Alexander Todd was responsible for determining that the backbone structure of DNA consisted of repeating phosphate and deoxyribose groups and Erwin Chargaff realised that the ratio of A to T and the ratio of G to C always remained as a 1:1 ratio despite huge differences in the actual number of bases between different species. But perhaps most importantly, Rosalind Franklin and Maurice Wilkins discovered the helical structure of DNA using X-ray crystallography which significantly helped in guiding Watson and Crick to their final conclusions.So, what did all of these findings suggest about the overall structure of DNA? Perhaps a helix with 3 chains? Seems absurd now, but in the 1930s, Pauling, a leading physical scientist who had discovered the alpha helix, was adamant that DNA was a 3- chain helix with phosphates in the core and the bases (A,T,C,G) facing outwards. However, in their 1953 Nature paper Watson and Crick pointed out weaknesses in this proposed structure. Namely the fact that the negatively charged phosphates near the axis would repel each other and that the atom and bond spacing proposed in this model didn’t seem feasible. Instead they put forward a model which featured the novel idea of the 2 chains being held together by pairs of purine- pyrimidine bases linked by hydrogen bonds. What else was so special about their model? They realised that only specific pairings could occur and that these were A & T and G & C. This was a particularly significant finding because it meant that if the sequence of bases on one chain was given then the sequence of the other chain could automatically be determined. Watson and Crick expertly realised that this phenomenon of course provided a possible copying mechanism for genetic material. They went into greater detail regarding the general implications of the structure of DNA in their second paper which was published in Nature shortly after. Their most remarkable findings include realising that within a long molecule of DNA a vast number of different combinations of base pair sequences was possible and hence it seemed as though it was the base sequence that encoded the genetic information.The immediate impact of this discovery was huge due to its ability to explain DNA replication; their model showed that DNA was a pair of templates, each of which was complementary to the other. So, had they completely ‘discovered the secret of life’ as they claimed? Not quite. They still didn’t understand how the chains could unwind and separate in order to allow replication, nor did they know what the polynucleotide precursors i.e. the precursors of DNA’s ‘building blocks’ were. Nevertheless, they had made a breakthrough in the field of genetic coding and protein synthesis. This increased understanding of genetics also meant that the principle of heredity suddenly made sense and this supplied the major missing piece in Darwin’s theory of evolution. It was now understood that the passing on of mutations during future replications led to heritable variations, which of course was the mechanism for evolution to occur. Watson and Crick’s discovery also helped build on our understanding of 1800s Mendelian genetics i.e. the basis of phenotypic traits where variation is due to allelic differences at single loci. In simpler terms, understanding the nature of genes helped us understand the basis of qualitative discontinuous variation e.g. if a flower will be pink or blue or if a fly will be born with smooth or jagged wings.Also, once the structure of DNA had been discovered, the door to develop DNA sequencing techniques (essentially just a way to determine the order of bases) was opened. In 1972 the first complete gene was sequenced from a bacteriophage by Fred Sanger; but it would take many more years before human genes could be sequenced. It might seem as though only the ability to read the human genome is important, but in fact being able to to see the genomes of micro-organisms, especially pathogens, is invaluable. For instance, looking at the genome of the rapidly evolving virus HIV allows us to track the evolution of the virus within individual patients and tailor their treatment accordingly. It can also help us infer the origins of HIV pandemics as well as work out the transmission patterns within a country. The long- term importance of being able to sequence DNA for modern day medicine is that it may help us make our therapeutic medical interventions as effective as possible. It also is useful for lifestyle and reproductive decisions as certain alleles can suggest different levels of susceptibility to cancers, personality disorders and responses to drugs. It also of course enables genetic diseases to be immediately spotted and the usage of testing procedures such as amniocentesis on in-vitro embryos is invaluable. On a slightly less medical note, DNA sequencing is also used in forensics and in genetic fingerprinting. In the future gene therapy could be used to treat hereditary diseases such as cystic fibrosis. The process may involve healthy copies of genes being inserted into cells and mutated copies being deleted.The discovery of DNA structure laid the groundwork for all the complex genetic research techniques and procedures we use now and its iconic structure has even been used as architectural inspiration for buildings. What would science be like today if it weren’t for Watson and Crick? We would undoubtedly be decades behind with regard to scientific knowledge, but with the continual development of more advanced imaging techniques it is unlikely that it would have been long before someone else had worked out the structure. National DNA day, celebrated on April 25th, marks the date of publication of Watson and Crick’s first paper, even though the actual date of their breakthrough was February 28th at the Cavendish laboratory in Cambridge. The now-historic Eagle pub in the centre of Cambridge, minutes away from where hoards of medical students attend lectures, was where the duo first excitedly shared their discovery with their peers and undoubtedly changed the course of medicine.
Anaesthesia is indispensable in modern surgery, but this wasn’t always the case. Surgery wasn’t painless, until Nikolai Pirogov took to the stage. The contributions of Russia’s greatest military surgeon are often overlooked in the west, but we really do owe him some recognition. Without him, we couldn’t have plaster casts, the Russian Red Cross, or certain forms of amputation.Like all Russian surgeons, Nikolai Ivanovich Pirogov was born. More uncommonly, he was born on 25th November 1810, to a soldier who died young, leaving the family in poverty. The young Nikolai, however, was destined for greatness. By the age of six, he had taught himself to read Russian before later being taught French and Latin. With the help of a family friend, the Professor of Anatomy and Physiology at Moscow University, Pirogov entered medical school at the age of thirteen. Then, he graduated as a physician, on his own merit, when he was seventeen. Four years later, in 1832, Pirogoff received his doctorate from the University of Dorpat before returning in 1836 to take his teacher’s job as Professor of Surgery! In 1841, he was invited to take charge of surgery at the medical hospital and academy in St Petersburg, the Imperial capital of Russia at the time. Despite less-than-stellar administration; poorly lit theatres; and jealous colleagues; Pirogov threw himself into his teaching and research. An oft-cited statistic states that he performed 12,000 dissections, alongside his lectures, and innumerable operations. It was during this time that Pirogov would experiment with anaesthesia and serve in the military to put his conclusions into practice. Returning from the warzones of Crimea in 1856, Pirogov published several papers about education, advocating reforms and better access for the poor, the foreign, and the female. The higher-ups in Russian politics did not like that one bit so, like many Russian surgeons, Nikolai Ivanovich Pirogov retired.However, it’s his introduction of anaesthesia to battlefield medicine that gains Pirogov the most recognition today. Imagine going to war in the nineteenth century. Your body joins with thousands of other cogs in the military machine – their teeth chewing up the muddy maw of weeping earth, to present your flesh to the leaden teeth of the enemy. Rivers of blood slake Gaia’s thirst, seasoned with limbs and guts and burning hair, but still you live. Still you must face the knife and saw and needle of the madman who supposedly knows how to cut you up so you’re whole again. A new set of metal teeth, poised for dinner, upon tablecloth of your ragged, hell-raising screaming. Pirogov changed that last bit with his use of ether as an anaesthetic. Going so far as to perform his anaesthetised operations in front of an audience of soldiers, the Russian army surgeon showed all of his comrades that surgery truly could be painless. He even designed a device to administer the gases to patients without the help of an assistant! Later, Pirogov experimented with the less flammable chloroform and proved, in opposition to the British and French doctors before him, that it could also be used as a safe anaesthetic, provided that the doses were closely controlled and the patient monitored. The guidelines he devised for the administration of chloroform, and the accompanying advice on resuscitation following anaesthesia, helped to lay the foundations of the modern medical specialty of anaesthesia.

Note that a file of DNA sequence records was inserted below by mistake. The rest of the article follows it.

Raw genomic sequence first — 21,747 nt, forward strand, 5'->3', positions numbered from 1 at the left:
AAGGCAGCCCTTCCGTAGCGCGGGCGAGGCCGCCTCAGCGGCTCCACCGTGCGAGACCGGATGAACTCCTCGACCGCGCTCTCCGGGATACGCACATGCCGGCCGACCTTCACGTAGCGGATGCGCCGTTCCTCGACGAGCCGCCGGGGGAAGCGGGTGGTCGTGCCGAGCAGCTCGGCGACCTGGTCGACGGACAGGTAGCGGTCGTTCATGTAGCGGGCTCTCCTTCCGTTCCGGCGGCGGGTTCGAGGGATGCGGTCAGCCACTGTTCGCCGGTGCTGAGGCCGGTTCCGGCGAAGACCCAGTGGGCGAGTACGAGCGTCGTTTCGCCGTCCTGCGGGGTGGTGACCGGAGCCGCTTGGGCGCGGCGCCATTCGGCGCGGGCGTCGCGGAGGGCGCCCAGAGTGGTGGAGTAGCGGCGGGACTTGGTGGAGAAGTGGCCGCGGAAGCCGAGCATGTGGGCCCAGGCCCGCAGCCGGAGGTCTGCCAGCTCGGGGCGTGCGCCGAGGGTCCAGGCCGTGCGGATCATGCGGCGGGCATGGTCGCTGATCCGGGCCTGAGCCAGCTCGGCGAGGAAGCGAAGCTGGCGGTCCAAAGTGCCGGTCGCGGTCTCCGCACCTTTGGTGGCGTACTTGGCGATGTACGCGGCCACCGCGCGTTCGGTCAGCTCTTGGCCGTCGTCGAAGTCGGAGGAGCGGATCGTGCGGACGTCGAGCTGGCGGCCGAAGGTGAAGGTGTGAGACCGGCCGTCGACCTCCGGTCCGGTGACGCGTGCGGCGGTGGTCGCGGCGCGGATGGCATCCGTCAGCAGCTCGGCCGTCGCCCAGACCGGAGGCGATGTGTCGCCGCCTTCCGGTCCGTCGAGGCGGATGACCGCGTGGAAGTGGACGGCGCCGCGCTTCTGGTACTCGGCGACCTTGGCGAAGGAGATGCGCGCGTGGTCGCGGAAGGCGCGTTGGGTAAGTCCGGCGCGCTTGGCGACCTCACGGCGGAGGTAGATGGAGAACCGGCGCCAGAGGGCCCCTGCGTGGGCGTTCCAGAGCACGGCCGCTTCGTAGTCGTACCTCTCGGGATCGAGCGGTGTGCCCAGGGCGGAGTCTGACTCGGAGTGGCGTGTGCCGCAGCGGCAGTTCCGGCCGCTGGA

Beyond his use of anaesthetics, Pirogov contributed a great many advancements to medicine in both its military and civilian forms. Affectionately known – by me – as the Russian Florence Nightingale for his role in the training and deployment of female nurses, Pirogov introduced them both in battlefield medical centres and on the front lines. These changes would help shape the precursor organisation of the Russian Red Cross, on whose behalf he would later perform field hospital audits in the Franco-Prussian War of 1870. Also accredited to Pirogov was the elevation of surgery from an art to a science, through his use of frozen cadaver parts in the production of his atlas of topographical, or surgical, anatomy. By freezing the body parts, he was able to preserve the in-vivo positions and relations of the organs, so that a painter could accurately reproduce them on paper. While he wasn’t the first to use this idea, the sheer scale of his atlas containing 995 painstakingly rendered images was a frankly marvellous first.The final few achievements of note are: the first use of plaster to immobilise fractures; the implementation of a priority-based system of transporting the injured from the battlefield; the invention of several surgical procedures; the advocacy of specially trained assistants in the field of anaesthesia for surgery and other painful procedures. Truly, the footprint of Pirogov on battlefield medicine was and is enormous – the practices he invented were commonplace right up until the Second World War.Nikolai Pirogov is, to this day, remembered as the greatest surgeon produced by Russia. He’s appeared on Soviet postage stamps; an asteroid is named after him; three anatomical structures bear his name. But he’s also remembered for his ideals. By arguing in favour of a universal, flexible form of higher education, Pirogov exhibited a progressiveness that is refreshing to see in that era. However, outside his native Russia, Pirogov is relatively unknown. To remedy this, I’d thoroughly recommend a visit to the museum at Sechenov University in Moscow, the successor institution to the medical school he attended. Ask the staff about Pirogov and the pride with which he is remembered is staggering. The specialty of anaesthesia and the institution of the Russian Red Cross are indebted to the vision and tenacity of this truly extraordinary surgeon, teacher and scientist. Even the way we teach anatomy is influenced by his research – just a taste of it in the Immerse Education Medicine Programme is enough to be touched by Pirogov himself. We, in the field of medicine, all ought to be proud of him too.Kieran Kejiou Categories: Articles Tags: educational guides